religion, war on religion

Three reasons why there is no ‘war on religion’

January 31, 2012

Something is heating up GOP presidential primaries after Mitt Romeny’s win in the Florida primary and it’s not the humidity. GOP leaders are declaring that a war on religion is here. First, it was Rick Perry with his “strong” video that proclaimed a war on religion exists.  Now, it’s Newt Gingrich who tried to harmonize Perry’s message by accusing both Mitt Romney and President Obama: “I think Gov. Romney is extraordinarily insensitive to religious freedom in America and the Obama administration is clearly engaged in a war on religion.”

Religious persecution or a war commanded by Romney or Obama is just not there. Such claims are aimed at charging a base of the electorate to vote in favor of a particular candidate. Why should we believe there isn’t a war on religion?  There are three reasons:

Lack of proof. If there is a war, then there must be casualties.  A war on religion means that people are not free to worship or practice.  Where are the storm troopers coming into churches and shutting the place down? Why use such charged language of “war” like “war on terror”, “war on drugs”, and now “war on religion”? Rumor and speculation of a “war” via email forwards to not prove that Romney or any other politician is waging a war on religion. That’s not proof. Of course students can pray in school, but a public school cannot force anyone to pray even though 76% of the country favors a moment of silence instead of school sponsored prayer.  Why is that we don’t like government telling us what do, but some people don’t mind telling people how and when to pray?  Both republican and democratic political leaders have historically proposed and passed legislation protecting private expressions of faith. The unpopular new health care law even has religious exceptions, in which Amish and Mennonites have signed up for. Recently, all nine members (conservative, moderate, and liberal) of the The Supreme Court upheld the “ministerial exception”. If there is a war, I’m not seeing the blood.

Expression of religion continues to be robust. If Tim Tebow showed us anything, it’s that expression of religion (more specifically, Christianity) is still alive and well in the United States. A Gallup poll reports that 78% of people in this country are some type of Christian. Almost 93% of Americans celebrate Christmas. Prayer is still recited before every House of Representative and Senate sessions. We continue to have political leaders and a president attend and even promote The National Prayer Breakfast. New government religious initiatives have been created, such as a faith and community service program for young people.  The tension of allowing private expressions of religion in public space verses government expressions of religion keeps a balance of freedom of religion and freedom from religion.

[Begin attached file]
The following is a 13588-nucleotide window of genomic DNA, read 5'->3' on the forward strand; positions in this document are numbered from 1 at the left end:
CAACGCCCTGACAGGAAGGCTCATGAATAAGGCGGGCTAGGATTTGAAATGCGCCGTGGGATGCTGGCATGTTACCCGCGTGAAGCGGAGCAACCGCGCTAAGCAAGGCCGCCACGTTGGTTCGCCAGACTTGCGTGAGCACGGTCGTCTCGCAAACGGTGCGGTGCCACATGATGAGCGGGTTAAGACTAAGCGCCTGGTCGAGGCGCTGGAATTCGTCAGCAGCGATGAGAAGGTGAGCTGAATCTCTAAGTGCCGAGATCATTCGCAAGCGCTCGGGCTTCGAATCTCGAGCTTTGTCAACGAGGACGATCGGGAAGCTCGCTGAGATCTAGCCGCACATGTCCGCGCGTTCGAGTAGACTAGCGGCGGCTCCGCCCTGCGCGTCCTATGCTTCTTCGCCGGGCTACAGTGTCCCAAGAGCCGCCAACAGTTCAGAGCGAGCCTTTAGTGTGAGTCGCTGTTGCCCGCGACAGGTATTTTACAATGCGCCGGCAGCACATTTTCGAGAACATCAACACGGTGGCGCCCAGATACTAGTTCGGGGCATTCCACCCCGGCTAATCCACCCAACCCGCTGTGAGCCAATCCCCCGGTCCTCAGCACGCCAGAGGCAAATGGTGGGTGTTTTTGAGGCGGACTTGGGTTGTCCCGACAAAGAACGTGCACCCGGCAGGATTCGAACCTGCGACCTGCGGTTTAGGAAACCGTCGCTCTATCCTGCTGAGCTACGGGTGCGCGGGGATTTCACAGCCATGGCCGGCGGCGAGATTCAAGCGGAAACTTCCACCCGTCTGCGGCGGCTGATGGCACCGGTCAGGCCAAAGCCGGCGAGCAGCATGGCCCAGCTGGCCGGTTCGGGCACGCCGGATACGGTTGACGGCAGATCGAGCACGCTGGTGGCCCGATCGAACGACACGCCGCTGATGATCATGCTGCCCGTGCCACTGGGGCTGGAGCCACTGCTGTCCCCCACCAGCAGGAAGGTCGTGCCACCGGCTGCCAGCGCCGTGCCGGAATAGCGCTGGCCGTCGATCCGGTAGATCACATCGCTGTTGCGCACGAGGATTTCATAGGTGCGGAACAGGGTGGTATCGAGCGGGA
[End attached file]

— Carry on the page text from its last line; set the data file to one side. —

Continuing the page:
Our culture has always and continues to support religion. At the genesis of our country, states and colonies collected taxes to support churches. Our society pays for religious chaplains for our army, navy, air force, and marines to minister to our troops. Churches don’t have to pay sales tax. Most, don’t have to follow certain employment laws. We have an office of faith based programs at the White House.  We give tax breaks for ministers by allowing certain exemptions for their housing costs. We are a nation that supports religion and churches. We help religious leaders, pay for chaplains, and give tax breaks for churches.  If there was really a war on religion, all those religious and church benefits would go away. On top of that, about 90% of Americans believe we should keep, “In God we Trust” on our money. Still, 69% approve of churches applying for government funding to provide social services.  We like our religion.

Simply put, there is no war.  Only people playing to people’s fears in order to get votes and popularity.  Religion and faith has always and will continue to be a part of our way of life.  #tebowing

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  • James H February 2, 2012 at 6:40 pm

    Well unless you are trying to build a Mosque in Tenn and the community go wack. Or a Muslim in Oklahoma dealing with voters approving overbroad anti Sharia laws. Or Catholics in adoption agencies or as we see in the HHS mandate.

    True people are not closing down Churches but I am not sure all this is “Only people playing to people’s fears in order to get votes and popularity.”

    “war” like alot of language is hyperbolic political talk we see and I think the voters get that. But I do wonder if the LEFT and RIGHT get Freedom of Religion like they used . I am not so sure.
    After this week when I am told my Faith Communties “business” such as hospitals, schools , and other charities needs to get some modern 21st Century secular rules as one Mother Jones writer said I am not so sure.

    But you are right I don’t expect the Govt to shut down my Parish Mass. But it appears more and more when I operate outside those 4 walls we are seeing new restrictions

  • LL Cool J acts as chaplain at Grammys | February 13, 2012 at 10:32 am

    […] As I watched, the camera panned to the audience at the Grammys.  Many had their heads down, eyes closed, embracing the one next to them, one gentleman had his face in his hands, and many concluded the prayer with “Amen”. Though many Christians might have questions about the audience’s religion, this was a moment that shows that our country is still a very religious one despite any notions of a “war on religion”. […]

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